Interested in starting your own entrepreneurial journey in food and beverage but unsure what to expect? Then read up on our interview with Bridget Connelly, Co-Founder of Luna Bay Booch, located in Chicago, IL, USA.

What's your business, and who are your customers?

We are a female-founded hard kombucha brand. Our product is vegan, non-GMO, gluten-free, and fermented to a 6% ABV. Our customers are men and women 21 and over that are looking for cleaner, lighter, and healthier options for alcohol.

Tell us about yourself

I am a dreamer and a connector. I love bringing people together, living a health-conscious lifestyle, and sparking joy with those around me. I created Luna Bay out of a desire of wanting to drink something I felt good about while being able to story tell and celebrate with people I love. Cheering over better-for-you boozy booch just made sense.

My biggest motivation is my team and the moments where we see what we can accomplish together. It's still surreal for us to see people drinking a Luna Bay at a festival, dancing with friends, at the airport about to travel to somewhere exciting, or on a patio laughing with people they love. My team and these moments are what it is all for.

What's your biggest accomplishment as a business owner?

My biggest accomplishment is creating a product I am proud of and watching my team grow and make a real difference in the outdated alcohol industry.

What's one of the hardest things that come with being a business owner?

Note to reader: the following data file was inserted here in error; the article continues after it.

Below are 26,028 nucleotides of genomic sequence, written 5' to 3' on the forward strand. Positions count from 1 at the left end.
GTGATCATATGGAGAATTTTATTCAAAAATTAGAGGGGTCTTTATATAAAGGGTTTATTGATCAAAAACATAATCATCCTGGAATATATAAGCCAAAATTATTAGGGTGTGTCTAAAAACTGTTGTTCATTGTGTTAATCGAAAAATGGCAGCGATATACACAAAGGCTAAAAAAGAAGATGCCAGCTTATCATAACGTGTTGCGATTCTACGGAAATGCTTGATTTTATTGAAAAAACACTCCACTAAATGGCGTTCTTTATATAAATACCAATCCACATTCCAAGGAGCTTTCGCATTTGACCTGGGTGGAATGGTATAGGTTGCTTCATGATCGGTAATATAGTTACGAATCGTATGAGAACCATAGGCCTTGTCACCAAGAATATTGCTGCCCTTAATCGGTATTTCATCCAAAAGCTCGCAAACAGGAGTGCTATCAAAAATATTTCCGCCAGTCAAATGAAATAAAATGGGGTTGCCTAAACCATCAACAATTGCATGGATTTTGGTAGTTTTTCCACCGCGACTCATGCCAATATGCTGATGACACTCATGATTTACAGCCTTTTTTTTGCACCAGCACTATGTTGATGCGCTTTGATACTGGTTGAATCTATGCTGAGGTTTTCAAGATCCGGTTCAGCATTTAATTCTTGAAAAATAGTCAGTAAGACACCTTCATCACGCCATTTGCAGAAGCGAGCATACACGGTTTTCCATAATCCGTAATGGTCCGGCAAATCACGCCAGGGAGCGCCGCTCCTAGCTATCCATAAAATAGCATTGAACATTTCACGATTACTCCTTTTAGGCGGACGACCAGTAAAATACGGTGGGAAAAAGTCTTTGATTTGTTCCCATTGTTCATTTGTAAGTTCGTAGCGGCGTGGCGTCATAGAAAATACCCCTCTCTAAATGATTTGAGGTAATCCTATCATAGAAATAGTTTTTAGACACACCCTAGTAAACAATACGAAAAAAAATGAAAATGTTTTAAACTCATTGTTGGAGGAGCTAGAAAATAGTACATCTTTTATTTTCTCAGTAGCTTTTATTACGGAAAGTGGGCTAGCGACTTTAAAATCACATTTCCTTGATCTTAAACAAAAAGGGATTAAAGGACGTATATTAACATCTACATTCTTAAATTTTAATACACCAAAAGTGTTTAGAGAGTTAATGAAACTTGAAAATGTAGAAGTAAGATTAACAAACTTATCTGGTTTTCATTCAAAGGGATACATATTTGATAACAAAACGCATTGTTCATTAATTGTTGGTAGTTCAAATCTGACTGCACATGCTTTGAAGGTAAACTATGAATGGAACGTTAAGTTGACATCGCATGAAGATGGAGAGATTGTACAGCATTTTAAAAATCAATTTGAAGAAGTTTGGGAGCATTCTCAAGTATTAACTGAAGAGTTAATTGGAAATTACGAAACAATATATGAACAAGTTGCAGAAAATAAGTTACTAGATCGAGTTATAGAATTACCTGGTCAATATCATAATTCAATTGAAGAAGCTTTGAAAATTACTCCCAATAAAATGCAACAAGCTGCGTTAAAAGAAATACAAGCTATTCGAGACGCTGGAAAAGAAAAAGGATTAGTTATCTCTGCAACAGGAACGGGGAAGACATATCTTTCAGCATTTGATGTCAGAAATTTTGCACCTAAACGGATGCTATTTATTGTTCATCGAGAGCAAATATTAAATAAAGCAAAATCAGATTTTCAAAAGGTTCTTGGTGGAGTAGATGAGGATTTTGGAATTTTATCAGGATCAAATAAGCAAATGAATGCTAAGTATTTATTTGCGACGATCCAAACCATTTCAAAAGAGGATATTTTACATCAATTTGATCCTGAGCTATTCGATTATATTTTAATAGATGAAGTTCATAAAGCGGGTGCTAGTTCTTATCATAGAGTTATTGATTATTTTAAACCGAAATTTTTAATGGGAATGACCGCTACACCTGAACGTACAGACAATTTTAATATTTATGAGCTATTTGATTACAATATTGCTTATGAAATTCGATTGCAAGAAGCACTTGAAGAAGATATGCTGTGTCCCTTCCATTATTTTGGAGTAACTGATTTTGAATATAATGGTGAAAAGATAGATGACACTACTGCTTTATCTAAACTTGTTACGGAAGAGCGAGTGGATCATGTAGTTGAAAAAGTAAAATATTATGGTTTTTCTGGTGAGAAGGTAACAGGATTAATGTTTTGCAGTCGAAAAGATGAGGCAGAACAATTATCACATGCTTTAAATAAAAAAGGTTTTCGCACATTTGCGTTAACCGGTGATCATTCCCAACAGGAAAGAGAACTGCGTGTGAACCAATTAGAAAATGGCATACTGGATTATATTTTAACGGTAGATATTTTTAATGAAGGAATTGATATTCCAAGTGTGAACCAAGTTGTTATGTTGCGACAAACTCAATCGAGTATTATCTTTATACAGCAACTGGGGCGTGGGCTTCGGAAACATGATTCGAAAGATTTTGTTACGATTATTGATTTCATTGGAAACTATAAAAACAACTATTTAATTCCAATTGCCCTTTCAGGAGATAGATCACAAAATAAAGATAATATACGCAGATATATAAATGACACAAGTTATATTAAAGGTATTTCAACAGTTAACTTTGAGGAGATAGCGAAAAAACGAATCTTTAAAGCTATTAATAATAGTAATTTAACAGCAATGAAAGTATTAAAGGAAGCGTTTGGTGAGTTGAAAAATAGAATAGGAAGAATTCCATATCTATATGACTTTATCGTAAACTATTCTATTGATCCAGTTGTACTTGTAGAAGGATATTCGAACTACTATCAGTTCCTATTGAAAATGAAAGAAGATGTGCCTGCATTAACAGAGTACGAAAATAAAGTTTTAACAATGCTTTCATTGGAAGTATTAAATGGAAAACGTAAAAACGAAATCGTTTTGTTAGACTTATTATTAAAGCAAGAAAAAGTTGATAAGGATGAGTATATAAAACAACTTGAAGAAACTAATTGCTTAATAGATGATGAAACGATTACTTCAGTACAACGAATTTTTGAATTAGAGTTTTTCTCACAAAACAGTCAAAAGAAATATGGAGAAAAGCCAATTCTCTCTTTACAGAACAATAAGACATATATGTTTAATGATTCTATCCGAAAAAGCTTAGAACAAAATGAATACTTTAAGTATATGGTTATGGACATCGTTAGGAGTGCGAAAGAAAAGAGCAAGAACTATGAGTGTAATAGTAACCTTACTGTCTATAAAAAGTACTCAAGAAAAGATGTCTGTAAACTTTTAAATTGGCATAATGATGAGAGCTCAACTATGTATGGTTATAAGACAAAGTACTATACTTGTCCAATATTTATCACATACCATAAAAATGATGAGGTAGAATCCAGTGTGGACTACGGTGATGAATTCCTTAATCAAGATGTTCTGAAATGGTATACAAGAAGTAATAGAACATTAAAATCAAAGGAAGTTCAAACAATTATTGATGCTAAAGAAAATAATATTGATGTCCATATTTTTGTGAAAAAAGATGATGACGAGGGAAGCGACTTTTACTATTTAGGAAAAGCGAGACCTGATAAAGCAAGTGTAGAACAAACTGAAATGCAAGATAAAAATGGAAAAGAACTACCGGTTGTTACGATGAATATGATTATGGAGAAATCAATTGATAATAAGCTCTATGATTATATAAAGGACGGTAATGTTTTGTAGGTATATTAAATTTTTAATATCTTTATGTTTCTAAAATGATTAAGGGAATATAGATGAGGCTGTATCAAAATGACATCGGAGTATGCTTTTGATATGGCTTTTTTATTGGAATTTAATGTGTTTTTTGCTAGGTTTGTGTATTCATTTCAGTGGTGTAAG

It can be very isolating. The long hours and new roadblocks we face can, at times, be overwhelming. It also comes with constantly checking your ego and learning about yourself in ways that can be confronting but necessary for true growth and ultimate success.

What are the top tips you'd give to anyone looking to start, run and grow a business today?

I would recommend starting with your why and writing down your top three personal and professional priorities. When things get difficult and tiring along the way, always go back to those and ensure those top three things still remain your focus because, in the end, personal priorities are really what matters most.

Make a list of non-negotiables for your mental health, too, because you won't be able to show up to lead or create if you don't feel your best and do not feel in flow. It's hard to know what brings you joy or your why if your mind is unclear and you are not grounded. Coming back to your non-negotiables, your priorities, and your people, will guide you.

Ask for help anywhere and everywhere - LinkedIn, networking, etc. You won't have all the answers; no one does, but plenty of people do. I have formed a solid group of mentors ranging in professions and ages just by asking for 15-20 minutes of time and prioritizing those relationships. They've all been significant to me as I have grown the business. Mentors are meaningful.

Is there anything else you'd like to share?

I am extremely grateful to be able to do what I do and work with who I do. It has profoundly changed my life. I've learned things I never thought I would, I have been able to watch myself grow and the people I love building this with; I've gotten to see more of the country and how our product resonates with consumers. I've watched an idea I thought of in my apartment become a national business. I've learned many lessons the hard way. The most important lessons I've learned are to ENJOY what you are doing at the moment, do not take life too seriously, and sip a boozy booch when you can with the ones that light you up (also preferably with live music).

Where can people find you and your business?


If you like what you've read here and have your own story as a solo or small business entrepreneur that you'd like to share, then please answer these interview questions. We'd love to feature your journey on these pages.

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